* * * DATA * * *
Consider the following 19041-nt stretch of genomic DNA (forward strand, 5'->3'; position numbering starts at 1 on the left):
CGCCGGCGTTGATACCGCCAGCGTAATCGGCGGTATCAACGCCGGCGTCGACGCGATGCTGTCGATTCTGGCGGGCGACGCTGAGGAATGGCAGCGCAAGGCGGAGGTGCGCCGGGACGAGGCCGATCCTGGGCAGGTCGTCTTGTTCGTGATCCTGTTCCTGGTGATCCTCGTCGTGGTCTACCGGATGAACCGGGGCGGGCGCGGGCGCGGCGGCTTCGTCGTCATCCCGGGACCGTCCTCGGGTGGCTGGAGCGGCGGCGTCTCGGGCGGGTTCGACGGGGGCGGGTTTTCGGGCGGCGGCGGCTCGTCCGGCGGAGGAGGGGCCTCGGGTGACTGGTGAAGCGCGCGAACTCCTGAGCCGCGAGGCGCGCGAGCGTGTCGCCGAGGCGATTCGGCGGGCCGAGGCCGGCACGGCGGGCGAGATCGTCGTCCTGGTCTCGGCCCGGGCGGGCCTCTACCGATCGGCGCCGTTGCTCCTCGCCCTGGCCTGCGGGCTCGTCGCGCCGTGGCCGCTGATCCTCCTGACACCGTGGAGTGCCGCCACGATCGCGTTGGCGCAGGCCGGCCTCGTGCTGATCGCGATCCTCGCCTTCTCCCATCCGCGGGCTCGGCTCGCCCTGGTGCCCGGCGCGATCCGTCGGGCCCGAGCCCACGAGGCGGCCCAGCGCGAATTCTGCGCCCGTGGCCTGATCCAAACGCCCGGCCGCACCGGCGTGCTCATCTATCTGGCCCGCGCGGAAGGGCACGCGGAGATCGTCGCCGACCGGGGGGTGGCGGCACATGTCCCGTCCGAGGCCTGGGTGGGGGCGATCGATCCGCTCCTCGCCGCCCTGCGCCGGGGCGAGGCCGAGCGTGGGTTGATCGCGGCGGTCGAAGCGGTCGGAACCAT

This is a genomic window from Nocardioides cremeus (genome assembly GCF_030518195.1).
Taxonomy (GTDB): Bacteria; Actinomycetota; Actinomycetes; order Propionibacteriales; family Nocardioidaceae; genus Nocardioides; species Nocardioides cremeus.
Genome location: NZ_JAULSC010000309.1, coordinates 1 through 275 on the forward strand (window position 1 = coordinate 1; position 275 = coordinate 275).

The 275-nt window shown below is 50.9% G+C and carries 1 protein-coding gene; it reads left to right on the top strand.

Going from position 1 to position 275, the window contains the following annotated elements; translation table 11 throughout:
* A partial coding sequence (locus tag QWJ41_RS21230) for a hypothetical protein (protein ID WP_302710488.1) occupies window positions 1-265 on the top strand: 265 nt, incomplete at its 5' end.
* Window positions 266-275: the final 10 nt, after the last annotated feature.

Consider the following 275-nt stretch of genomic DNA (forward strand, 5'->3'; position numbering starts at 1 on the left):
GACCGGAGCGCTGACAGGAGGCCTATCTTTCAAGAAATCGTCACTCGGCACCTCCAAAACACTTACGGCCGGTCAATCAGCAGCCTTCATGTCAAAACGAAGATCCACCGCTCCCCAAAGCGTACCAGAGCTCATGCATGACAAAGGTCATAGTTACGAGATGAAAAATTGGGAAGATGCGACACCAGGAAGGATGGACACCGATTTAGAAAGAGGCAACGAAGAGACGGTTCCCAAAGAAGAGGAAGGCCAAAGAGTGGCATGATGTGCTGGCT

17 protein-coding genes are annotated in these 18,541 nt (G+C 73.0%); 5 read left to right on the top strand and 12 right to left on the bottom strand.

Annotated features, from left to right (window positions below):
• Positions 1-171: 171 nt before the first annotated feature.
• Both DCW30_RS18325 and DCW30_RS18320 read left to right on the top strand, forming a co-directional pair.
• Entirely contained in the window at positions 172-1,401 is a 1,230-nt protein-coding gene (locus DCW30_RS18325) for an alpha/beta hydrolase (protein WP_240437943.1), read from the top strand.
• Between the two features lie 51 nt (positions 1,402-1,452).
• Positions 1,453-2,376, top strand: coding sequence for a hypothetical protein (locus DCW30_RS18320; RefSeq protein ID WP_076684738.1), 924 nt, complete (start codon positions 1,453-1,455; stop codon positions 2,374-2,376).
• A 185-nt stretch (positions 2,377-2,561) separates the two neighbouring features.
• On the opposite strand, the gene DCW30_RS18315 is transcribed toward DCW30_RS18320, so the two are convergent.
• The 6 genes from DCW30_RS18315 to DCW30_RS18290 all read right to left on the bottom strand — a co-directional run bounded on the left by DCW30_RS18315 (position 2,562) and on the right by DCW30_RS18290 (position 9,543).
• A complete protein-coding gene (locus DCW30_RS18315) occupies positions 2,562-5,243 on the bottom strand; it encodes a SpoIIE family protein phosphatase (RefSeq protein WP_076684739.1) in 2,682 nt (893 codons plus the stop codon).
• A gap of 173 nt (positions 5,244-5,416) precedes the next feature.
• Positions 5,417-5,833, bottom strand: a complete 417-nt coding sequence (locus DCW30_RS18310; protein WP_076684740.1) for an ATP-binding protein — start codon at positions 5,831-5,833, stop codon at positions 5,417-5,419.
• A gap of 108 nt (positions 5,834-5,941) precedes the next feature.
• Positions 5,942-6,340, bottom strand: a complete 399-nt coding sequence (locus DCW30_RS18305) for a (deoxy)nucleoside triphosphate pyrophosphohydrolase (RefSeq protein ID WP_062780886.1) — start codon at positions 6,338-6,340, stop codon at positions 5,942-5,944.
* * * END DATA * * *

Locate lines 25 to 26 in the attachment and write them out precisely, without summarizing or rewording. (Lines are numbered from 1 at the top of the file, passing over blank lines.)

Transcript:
• A gap of 108 nt (positions 5,834-5,941) precedes the next feature.
• Positions 5,942-6,340, bottom strand: a complete 399-nt coding sequence (locus DCW30_RS18305) for a (deoxy)nucleoside triphosphate pyrophosphohydrolase (RefSeq protein ID WP_062780886.1) — start codon at positions 6,338-6,340, stop codon at positions 5,942-5,944.